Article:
Replacing the £20-a-week increase in Universal Credit with a one-off payment of £500 is a “terrible” idea, Labour has said.
Chancellor Rishi Sunak is reported to be considering giving almost six million benefit claimants the cash payment instead of keeping the £1,000 yearly uplift in Universal Credit.
The Universal Credit increase was introduced last year to help families cope during the COVID-19 pandemic.
It is currently due to expire in April.
The Times reports that Mr Sunak is concerned that introducing legislation to extend the increase could mean it becomes permanent.
A one-off payment of £500 – which would cost a total of £3bn – has reportedly been drawn up as an alternative.
“That is quite frankly a terrible policy,” shadow work and pensions secretary Jonathan Reynolds told Sky’s Sophy Ridge on Sunday.
Speaking ahead of Monday’s opposition day debate on the issue in the Commons, he added: “First of all, if you go ahead with this cut, you are reducing out-of-work support, unemployment benefits, to their lowest real-terms level since 1992 at a time when unemployment is about to peak.
“But of course the reason why a one-off payment is a bad policy is whilst we are talking about six million families being affected, those families will change throughout the year.
“Some families will go back to work, some will come out.
“We have had at times in the pandemic 200,000 new claimants coming on to the system in a single month so a one-off payment, a snapshot, completely fails to support those people.”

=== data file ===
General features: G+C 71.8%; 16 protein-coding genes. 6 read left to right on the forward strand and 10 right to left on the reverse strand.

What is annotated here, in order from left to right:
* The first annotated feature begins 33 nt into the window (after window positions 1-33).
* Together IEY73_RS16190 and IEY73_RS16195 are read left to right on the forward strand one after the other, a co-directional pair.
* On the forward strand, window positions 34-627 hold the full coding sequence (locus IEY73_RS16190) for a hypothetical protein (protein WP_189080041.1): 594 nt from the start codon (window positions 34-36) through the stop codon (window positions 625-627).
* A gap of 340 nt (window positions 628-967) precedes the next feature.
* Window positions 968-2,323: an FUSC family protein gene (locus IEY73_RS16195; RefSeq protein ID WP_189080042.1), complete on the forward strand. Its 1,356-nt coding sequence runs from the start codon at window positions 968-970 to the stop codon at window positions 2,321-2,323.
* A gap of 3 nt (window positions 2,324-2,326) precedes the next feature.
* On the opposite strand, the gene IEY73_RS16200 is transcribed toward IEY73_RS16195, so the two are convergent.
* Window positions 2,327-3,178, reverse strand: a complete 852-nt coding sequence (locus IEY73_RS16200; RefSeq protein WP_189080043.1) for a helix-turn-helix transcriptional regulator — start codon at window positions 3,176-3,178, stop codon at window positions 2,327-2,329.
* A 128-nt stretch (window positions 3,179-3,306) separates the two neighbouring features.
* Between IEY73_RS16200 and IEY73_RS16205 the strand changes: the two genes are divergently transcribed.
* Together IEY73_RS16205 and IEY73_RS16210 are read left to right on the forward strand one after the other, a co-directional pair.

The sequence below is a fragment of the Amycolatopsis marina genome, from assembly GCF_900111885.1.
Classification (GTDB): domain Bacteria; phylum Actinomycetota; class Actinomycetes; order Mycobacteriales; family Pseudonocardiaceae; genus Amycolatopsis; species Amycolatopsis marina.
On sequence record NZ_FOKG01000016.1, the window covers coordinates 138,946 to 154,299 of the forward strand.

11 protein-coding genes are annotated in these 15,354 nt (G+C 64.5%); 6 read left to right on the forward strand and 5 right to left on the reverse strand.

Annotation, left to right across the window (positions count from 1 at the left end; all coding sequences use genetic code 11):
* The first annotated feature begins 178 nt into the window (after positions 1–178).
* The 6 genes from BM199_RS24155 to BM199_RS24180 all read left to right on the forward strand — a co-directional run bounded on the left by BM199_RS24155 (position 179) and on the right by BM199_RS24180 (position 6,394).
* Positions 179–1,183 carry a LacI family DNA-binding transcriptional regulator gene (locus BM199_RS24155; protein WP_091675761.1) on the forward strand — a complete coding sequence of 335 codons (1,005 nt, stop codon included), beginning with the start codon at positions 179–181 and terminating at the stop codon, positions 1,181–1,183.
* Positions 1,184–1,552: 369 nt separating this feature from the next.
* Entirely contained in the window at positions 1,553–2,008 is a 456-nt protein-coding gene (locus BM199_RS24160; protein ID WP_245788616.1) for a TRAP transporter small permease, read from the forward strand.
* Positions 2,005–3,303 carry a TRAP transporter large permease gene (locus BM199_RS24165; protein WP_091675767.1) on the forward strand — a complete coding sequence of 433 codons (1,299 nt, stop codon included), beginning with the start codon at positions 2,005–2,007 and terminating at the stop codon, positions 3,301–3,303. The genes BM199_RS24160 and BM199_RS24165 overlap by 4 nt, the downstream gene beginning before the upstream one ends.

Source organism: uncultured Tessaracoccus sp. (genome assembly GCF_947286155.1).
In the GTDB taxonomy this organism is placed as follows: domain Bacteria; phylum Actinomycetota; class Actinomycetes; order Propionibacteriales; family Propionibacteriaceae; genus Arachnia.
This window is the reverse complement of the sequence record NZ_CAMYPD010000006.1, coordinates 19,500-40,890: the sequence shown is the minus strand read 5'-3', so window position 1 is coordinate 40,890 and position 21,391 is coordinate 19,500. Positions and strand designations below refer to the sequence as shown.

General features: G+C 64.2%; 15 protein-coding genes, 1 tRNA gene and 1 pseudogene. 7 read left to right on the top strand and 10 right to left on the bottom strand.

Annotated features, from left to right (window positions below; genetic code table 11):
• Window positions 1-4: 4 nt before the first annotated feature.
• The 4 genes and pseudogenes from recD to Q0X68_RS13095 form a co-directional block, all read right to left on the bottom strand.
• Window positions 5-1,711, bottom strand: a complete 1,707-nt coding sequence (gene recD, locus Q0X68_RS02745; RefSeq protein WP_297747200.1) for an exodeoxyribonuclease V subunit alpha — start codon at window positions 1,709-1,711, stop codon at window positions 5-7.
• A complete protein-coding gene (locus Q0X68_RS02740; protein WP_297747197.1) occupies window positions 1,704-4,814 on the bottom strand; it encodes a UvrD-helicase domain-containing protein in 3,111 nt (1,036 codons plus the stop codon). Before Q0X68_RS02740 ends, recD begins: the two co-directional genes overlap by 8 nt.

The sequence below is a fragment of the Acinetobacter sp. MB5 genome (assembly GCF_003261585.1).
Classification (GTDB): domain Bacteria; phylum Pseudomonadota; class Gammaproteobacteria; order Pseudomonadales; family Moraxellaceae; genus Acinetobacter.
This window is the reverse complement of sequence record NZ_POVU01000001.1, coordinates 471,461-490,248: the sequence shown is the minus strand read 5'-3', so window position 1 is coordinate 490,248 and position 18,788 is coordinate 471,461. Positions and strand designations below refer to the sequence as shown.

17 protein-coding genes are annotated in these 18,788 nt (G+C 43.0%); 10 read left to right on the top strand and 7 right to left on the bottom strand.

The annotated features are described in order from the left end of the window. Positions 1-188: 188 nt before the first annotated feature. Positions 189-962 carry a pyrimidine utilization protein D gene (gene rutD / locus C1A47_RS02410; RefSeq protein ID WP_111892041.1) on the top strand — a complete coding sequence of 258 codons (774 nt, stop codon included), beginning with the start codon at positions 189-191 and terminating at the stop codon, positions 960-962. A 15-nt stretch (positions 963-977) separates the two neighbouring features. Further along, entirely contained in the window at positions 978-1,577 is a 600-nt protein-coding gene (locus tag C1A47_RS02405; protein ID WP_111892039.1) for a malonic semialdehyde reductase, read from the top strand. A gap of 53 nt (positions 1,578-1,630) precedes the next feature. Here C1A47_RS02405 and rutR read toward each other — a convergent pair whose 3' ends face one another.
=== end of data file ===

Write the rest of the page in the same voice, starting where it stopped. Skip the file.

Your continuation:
Foreign Secretary Dominic Raab said ministers had been clear the Universal Credit increase was a “temporary measure”.
“We always said this would be a temporary measure, I think it is right to look at it in the round,” he told the BBC’s Andrew Marr show.
“We have a March budget coming up and I think it is right to have scrutiny right the way through, but this is a political debate rather than the government’s measures which can, I think, be looked at in the round rather than dripped out one by one.”
Mr Raab also confirmed that Conservative MPs will abstain when Labour puts the issue to a vote.
The motion Labour will put to MPs will state: “That this House believes that the government should stop the planned cut in Universal Credit and Working Tax Credit in April and give certainty today to the six million families for whom it is worth an extra £1,000 a year.”
Mr Reynolds hinted that some Tory MPs may be preparing to rebel on the issue, telling Ridge: “I can’t predict what Conservative colleagues will do, but, yes, people have been in touch – there has been some productive conversations.”